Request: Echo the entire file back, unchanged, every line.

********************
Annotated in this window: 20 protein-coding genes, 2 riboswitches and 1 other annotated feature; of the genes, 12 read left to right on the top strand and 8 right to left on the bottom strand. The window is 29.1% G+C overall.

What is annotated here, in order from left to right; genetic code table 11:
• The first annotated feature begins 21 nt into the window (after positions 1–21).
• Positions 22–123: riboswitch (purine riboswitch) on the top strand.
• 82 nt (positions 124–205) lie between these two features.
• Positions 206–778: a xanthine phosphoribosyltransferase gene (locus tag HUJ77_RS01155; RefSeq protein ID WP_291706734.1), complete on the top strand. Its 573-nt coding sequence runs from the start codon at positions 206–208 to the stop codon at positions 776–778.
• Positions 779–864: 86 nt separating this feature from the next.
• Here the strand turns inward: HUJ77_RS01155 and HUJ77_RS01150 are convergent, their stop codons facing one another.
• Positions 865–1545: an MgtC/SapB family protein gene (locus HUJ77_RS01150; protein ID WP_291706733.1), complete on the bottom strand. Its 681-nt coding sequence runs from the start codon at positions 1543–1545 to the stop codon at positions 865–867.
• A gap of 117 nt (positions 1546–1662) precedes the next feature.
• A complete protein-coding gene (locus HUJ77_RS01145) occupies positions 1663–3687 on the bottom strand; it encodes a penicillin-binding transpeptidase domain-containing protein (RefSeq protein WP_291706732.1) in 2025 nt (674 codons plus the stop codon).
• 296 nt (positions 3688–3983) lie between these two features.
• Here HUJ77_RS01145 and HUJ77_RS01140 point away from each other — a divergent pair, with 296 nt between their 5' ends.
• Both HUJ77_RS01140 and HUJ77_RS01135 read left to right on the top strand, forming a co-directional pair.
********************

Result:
Annotated in this window: 20 protein-coding genes, 2 riboswitches and 1 other annotated feature; of the genes, 12 read left to right on the top strand and 8 right to left on the bottom strand. The window is 29.1% G+C overall.

What is annotated here, in order from left to right; genetic code table 11:
• The first annotated feature begins 21 nt into the window (after positions 1–21).
• Positions 22–123: riboswitch (purine riboswitch) on the top strand.
• 82 nt (positions 124–205) lie between these two features.
• Positions 206–778: a xanthine phosphoribosyltransferase gene (locus tag HUJ77_RS01155; RefSeq protein ID WP_291706734.1), complete on the top strand. Its 573-nt coding sequence runs from the start codon at positions 206–208 to the stop codon at positions 776–778.
• Positions 779–864: 86 nt separating this feature from the next.
• Here the strand turns inward: HUJ77_RS01155 and HUJ77_RS01150 are convergent, their stop codons facing one another.
• Positions 865–1545: an MgtC/SapB family protein gene (locus HUJ77_RS01150; protein ID WP_291706733.1), complete on the bottom strand. Its 681-nt coding sequence runs from the start codon at positions 1543–1545 to the stop codon at positions 865–867.
• A gap of 117 nt (positions 1546–1662) precedes the next feature.
• A complete protein-coding gene (locus HUJ77_RS01145) occupies positions 1663–3687 on the bottom strand; it encodes a penicillin-binding transpeptidase domain-containing protein (RefSeq protein WP_291706732.1) in 2025 nt (674 codons plus the stop codon).
• 296 nt (positions 3688–3983) lie between these two features.
• Here HUJ77_RS01145 and HUJ77_RS01140 point away from each other — a divergent pair, with 296 nt between their 5' ends.
• Both HUJ77_RS01140 and HUJ77_RS01135 read left to right on the top strand, forming a co-directional pair.